The $5,000 Sylvia Jones Prize for Women Artists is proudly supported by The Clem Jones Foundation
Sylvia Jones (1909-1999) performed many different roles and made a significant contribution to the City of Brisbane as Lady Mayoress during her husband Clem’s record term as Lord Mayor from 1961 to 1975.
Noted for modernising the city — especially its road, transport, water, sewerage, and community and sporting infrastructure — the administration led by Clem Jones also helped to develop and expand Brisbane’s cultural life with Sylvia as Lady Mayoress playing an active and leading role.
Clem and Sylvia Jones both took a personal interest in Brisbane’s cultural life and development.
As Lady Mayoress, Sylvia helped establish the Brisbane City Council’s historical and arts collection, and encouraged and lent her support to Brisbane artists and their exhibitions.
She also chaired numerous charity fundraising events including the Lord Mayor’s Charity Ball and the Lord Mayor’s Command Performance.
Sylvia Jones had a deserved reputation as a gracious and approachable woman who, as Lady Mayoress, entertained with diplomacy and style, and was a notable ambassador for the City of Brisbane wherever she went.
Remembering Sylvia Jones
Elegant, beautiful, and kind are the words most often used to describe Sylvia Jones by those who knew, met, or worked with her. As Lady Mayoress during her husband Clem’s record term as Lord Mayor of Brisbane from 1961 to 1975, Sylvia played a key role in promoting the arts.
A former teacher, she inherited a talent for drawing from her father, noted cartoonist and illustrator Ashton Murphy. She brought to her role a passion for the arts and while her husband is credited with helping transform Brisbane from “a big country town” to a modern world city, Sylvia was instrumental in developing its arts and cultural life.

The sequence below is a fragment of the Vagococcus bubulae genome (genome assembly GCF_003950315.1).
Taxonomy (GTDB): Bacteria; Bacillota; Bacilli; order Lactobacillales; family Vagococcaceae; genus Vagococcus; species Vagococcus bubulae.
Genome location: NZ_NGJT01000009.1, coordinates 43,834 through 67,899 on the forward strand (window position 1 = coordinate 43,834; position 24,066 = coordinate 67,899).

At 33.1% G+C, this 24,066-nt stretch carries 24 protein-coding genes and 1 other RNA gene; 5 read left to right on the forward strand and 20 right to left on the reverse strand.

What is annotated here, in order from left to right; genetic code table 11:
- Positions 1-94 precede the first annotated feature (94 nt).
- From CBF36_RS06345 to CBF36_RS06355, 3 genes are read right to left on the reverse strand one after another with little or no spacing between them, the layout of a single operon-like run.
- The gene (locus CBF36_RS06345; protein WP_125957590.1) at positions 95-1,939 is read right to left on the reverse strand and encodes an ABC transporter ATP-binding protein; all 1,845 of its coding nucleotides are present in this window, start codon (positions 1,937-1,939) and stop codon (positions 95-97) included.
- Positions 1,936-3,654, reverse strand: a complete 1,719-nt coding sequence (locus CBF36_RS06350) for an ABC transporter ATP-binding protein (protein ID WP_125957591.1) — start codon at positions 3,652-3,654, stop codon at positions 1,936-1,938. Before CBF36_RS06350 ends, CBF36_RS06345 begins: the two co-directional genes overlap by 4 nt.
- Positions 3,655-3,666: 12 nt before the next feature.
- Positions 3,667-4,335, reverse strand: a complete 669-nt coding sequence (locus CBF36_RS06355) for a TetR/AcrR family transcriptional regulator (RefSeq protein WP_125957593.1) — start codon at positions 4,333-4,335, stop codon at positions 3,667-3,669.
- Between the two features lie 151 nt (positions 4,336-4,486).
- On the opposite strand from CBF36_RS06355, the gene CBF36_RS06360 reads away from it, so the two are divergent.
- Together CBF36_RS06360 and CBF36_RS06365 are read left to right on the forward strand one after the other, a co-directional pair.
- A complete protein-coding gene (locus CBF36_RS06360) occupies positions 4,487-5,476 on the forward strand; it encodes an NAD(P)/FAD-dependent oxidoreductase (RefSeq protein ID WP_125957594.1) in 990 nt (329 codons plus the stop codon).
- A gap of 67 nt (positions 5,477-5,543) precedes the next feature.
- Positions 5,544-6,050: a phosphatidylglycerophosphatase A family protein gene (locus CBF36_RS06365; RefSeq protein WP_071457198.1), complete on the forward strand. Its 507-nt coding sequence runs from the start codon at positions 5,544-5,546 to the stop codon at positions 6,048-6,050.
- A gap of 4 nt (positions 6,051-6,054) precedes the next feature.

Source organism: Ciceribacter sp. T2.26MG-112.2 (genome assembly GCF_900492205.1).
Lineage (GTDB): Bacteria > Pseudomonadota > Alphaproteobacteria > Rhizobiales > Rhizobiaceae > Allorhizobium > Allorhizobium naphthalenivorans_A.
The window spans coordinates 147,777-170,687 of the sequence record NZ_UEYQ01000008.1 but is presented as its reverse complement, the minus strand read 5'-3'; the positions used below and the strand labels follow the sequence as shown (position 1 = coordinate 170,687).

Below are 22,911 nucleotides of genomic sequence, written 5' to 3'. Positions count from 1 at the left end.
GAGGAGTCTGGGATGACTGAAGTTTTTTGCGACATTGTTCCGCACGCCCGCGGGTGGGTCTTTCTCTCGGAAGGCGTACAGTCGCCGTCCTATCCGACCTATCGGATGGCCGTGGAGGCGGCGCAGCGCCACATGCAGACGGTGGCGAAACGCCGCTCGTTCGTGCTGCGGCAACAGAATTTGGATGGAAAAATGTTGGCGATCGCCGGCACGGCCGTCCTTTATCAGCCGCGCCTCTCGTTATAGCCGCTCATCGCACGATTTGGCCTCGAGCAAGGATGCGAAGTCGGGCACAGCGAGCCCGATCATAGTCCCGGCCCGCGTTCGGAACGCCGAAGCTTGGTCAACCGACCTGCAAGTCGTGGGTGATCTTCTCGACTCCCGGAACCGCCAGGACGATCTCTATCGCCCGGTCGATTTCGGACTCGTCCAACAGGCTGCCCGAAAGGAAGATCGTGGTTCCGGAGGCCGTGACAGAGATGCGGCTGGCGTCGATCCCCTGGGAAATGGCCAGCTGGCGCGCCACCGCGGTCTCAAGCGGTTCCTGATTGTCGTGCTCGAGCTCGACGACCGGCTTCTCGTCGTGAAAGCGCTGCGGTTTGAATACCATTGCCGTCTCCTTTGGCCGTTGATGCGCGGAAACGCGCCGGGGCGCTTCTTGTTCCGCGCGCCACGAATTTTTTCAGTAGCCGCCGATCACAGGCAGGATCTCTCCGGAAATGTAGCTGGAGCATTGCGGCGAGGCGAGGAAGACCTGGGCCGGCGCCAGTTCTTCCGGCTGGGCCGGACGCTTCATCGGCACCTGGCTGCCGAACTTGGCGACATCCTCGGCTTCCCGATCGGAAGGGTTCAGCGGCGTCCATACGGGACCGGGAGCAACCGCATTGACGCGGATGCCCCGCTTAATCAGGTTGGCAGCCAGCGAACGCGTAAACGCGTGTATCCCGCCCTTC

She was a regular visitor and friend to the famous Johnstone Gallery which played a crucial role in expanding Brisbane’s art scene. For at least two decades from the early 1950s Marjorie and Brian Johnstone operated galleries showcasing local artists, first in Upper Edward Street, later in the basement of the Brisbane Arcade in Queen Street, and then at their own home in Cintra Road at Bowen Hills. The Johnstones regularly exhibited local artists – Margaret Olley, Irene Amos, Daphne Mayo, Lloyd Rees, John Rigby, Vida Lahey and Len and Kath Shillam – as well as artists from interstate such as Charles Blackman, Donald Friend, Sydney Nolan, Grace Cossington-Smith, Kenneth Jack and E Phillips-Fox.
At the time groups like the Royal Queensland Arts Society and the Half Dozen Group of Artists were also flourishing, offering support, workshops, social functions and exhibiting opportunities to artists. As Brisbane’s “First Lady” throughout the 1960s and early 1970s, Sylvia encouraged local artists and contributed to the steady growth of the Brisbane City Council Art Collection, and the operation of the Brisbane City Council Gallery.
In addition to her passionate interest in and support for the arts, Sylvia was an astute businesswoman and a talented draftswoman, helping restructure and then grow her husband Clem’s surveying business in the 1940s and ’50s which he sold prior to entering politics. She was also a tireless worker for a wide range of charities, making the most of her position as Lady Mayoress to help others. Sylvia Jones was an activist Lady Mayoress, notably a woman who used her role at City Hall to expand Brisbane’s artistic assets and profile.
The Clem Jones Foundation supports the Sylvia Jones Prize for Women Artists in the Brisbane Portrait Prize as a way of honouring her legacy.